The Fresh Loaf

News & Information for Amateur Bakers and Artisan Bread Enthusiasts

Gidday from Sydney, Australia

Chris downunder's picture
Chris downunder

Gidday from Sydney, Australia

Hi everyone,
I just made the lesson 1 basic white bread loaf.
Vert happy with the result. I Noticed a distinct change to the glossy and silky dough during needing, rising and punch down went fine, shaping needs some work, I made 2 medium sized loafs, nice crust and fluffy inside, slight yeasty smell, but not over powering.
Can't wait to make the next one. I am keen to try semolina as an ingredient too. I am having trouble getting flour with a protein strength any higher than 12%.
Does anyone have any advise on machine versus hand. I am looking at an ebay Kenwood Chef (new Kitchen Art and the like in Australia are AUD$750.00 plus). I made the lesson 1 loaf by hand.
Thanks and I hope to be talking with you all soon
Regards Chris

KazaKhan's picture
KazaKhan

Laucke Wallaby flour is popular and available at Coles.
I replaced my Kenwood Chef with this, much better ;-)

Chris downunder's picture
Chris downunder

Thanks, I'll look out for that flour, and that is some serious piece of equipment.

I think I'll take baby steps first, but maybe one day I'll get one. Chris

Ford's picture
Ford

In most cases you can mix and knead with your own arms and hands.  Only with some very slack doughs, are mixers really necessary, and accomplished bakers can handle those without resorting to machines.  (I'm not one of those.)

Ford

Chris downunder's picture
Chris downunder

Thanks Ford, I actually enjoyed the process of kneeding, and did not find it tiring at all, I am sure you can guage the development of the batter better if you hand kneed. Cheers Chris.

rossnroller's picture
rossnroller

I don't have an electric mixer and have no intention of getting one. Have never come across a SD recipe that couldn't be hand-mixed relatively easily, and as for kneading...I rarely do it. Like many here, I usually stretch and fold instead. Of course, electric mixers are convenient and have their purposes, so horses for courses. Just pointing out you don't need one if you're making bread, pizza etc in small quantities for family, friends etc.

Cheers
Ross

Chris downunder's picture
Chris downunder

Hi Ross, Thanks for the post, I actually decided not to buy the mixer, as for a couple of loafs a week, I quite like the hand kneeding. You mention stretch and fold, what is this technique?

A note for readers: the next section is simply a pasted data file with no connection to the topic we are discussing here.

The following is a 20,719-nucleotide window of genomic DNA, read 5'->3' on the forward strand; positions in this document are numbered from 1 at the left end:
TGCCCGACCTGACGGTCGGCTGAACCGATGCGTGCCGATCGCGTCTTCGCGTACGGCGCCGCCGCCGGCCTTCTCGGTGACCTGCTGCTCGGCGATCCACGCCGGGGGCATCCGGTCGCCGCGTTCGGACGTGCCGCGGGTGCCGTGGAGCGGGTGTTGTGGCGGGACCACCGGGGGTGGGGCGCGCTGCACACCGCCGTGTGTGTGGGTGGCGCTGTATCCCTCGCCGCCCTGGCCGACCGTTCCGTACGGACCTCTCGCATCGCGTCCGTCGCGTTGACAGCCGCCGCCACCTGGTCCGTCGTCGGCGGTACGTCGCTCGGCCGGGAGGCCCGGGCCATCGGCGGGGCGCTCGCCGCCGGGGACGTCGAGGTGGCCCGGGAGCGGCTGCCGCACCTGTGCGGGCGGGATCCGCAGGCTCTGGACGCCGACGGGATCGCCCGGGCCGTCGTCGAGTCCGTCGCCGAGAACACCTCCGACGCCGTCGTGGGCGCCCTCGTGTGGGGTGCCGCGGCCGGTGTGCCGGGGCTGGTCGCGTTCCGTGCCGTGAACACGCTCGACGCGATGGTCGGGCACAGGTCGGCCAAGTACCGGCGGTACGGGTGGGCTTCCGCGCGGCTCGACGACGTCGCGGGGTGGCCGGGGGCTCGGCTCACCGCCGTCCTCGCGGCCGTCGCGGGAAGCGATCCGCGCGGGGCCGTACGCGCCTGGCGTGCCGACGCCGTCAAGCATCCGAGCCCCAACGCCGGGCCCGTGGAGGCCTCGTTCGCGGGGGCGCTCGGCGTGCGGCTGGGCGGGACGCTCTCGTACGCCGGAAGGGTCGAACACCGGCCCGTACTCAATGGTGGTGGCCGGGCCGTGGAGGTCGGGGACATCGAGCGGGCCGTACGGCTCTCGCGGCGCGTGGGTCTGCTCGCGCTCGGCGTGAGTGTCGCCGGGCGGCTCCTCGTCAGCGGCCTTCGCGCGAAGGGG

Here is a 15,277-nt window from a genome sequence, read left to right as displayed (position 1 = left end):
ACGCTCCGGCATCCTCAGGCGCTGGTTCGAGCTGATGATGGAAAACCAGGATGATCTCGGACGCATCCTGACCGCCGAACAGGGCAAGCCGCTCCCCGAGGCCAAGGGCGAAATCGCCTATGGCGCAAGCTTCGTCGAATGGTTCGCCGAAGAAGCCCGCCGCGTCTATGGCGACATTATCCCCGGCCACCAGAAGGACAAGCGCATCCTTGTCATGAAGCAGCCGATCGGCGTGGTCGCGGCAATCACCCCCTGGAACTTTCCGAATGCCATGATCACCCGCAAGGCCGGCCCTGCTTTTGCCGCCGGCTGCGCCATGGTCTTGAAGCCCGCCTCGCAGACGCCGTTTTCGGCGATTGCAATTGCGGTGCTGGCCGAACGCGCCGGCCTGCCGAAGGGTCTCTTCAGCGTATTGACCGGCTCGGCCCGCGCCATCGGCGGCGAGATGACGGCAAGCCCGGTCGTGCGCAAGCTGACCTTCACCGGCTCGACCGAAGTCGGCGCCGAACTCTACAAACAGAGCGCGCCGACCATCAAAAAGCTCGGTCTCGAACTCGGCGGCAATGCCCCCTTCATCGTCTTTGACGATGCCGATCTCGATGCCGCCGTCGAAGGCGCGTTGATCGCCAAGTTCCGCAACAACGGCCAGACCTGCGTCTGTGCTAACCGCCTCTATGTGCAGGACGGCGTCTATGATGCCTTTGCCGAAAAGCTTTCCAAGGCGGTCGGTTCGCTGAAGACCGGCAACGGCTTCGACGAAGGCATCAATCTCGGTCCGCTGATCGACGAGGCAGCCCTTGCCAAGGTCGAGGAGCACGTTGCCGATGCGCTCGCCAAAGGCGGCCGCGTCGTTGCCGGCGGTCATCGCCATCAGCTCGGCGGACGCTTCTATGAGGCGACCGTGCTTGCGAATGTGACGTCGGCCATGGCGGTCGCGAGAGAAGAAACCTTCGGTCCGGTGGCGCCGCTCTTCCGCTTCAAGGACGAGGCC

Regards Chris

rossnroller's picture
rossnroller

Hi Chris

Many of us use the stretch and fold technique, which is gentler on the dough and is especially appropriate for higher hydration sourdoughs. Have a look at the SD recipes here and you'll see how S&Fs work in context of the bulk proof fermentation phase (eg: Shiao-Ping's and DMSnyder's recipes). Or, here's a great one to start off with: Norwich Rye

There are numerous videos on youtube demoing the S&F technique. Here's one by one of the gurus, Peter Reinhart:

http://www.youtube.com/watch?v=1timJlCT3PM

Don't foget to check back in with a pic of your next bake!

Cheers
Ross

Aussie Pete's picture
Aussie Pete

Hi Chris and welcome,

We are just up the road in the Hunter Valley at Cessnock. I can only agree with KazaKhan about Laucke Wallaby bakers flour. It has a higher protein level which leads to a better gluten developement. Which means a better loaf.

 This flour works well for hand kneading and I often use my old bread baker machine  "kneading" mode using this flour. I've yet to tell any difference between the two methods but I think the machine does do a better job than me on the dough. I then use my bread tins or baguette trays for proofing and final shape etc etc. My next update for this will be a mix master with a dough kneading hook as I do not bake in my bread machine any more.

As Kaza stated Wallaby is readly available in Coles and woolworths and is in a 5Kg bag. I have bought a plastic clear container with sealing lid to store in the pantry.

This flour is NOT a bread machine premix like a lot of 2 kg's packets of bread flour. Use the wallaby flour with  reciepes found on this site or bread books etc. Also you will need to buy yeast as it does not come pre packed with yeast satchets as other 2kg bread mixes. I use Lowmans Instant dried yeast. A teaspoon is all that is need for a standard loaf and  I store it in the freezer for continued freshness. The container is a red cylinder and carries 280 grms of yeast. Again the best way to purchase providing you keep it in the fridge or freezer. It wont freeze in a mass lump so no thoring is required. All of these items are found in the flour section of the supermarkets. The purchase price per kilo for the flour is far more economical than smaller packets as well. We use it for scones, cakes gravy thickening and anything you can do with pain white flour.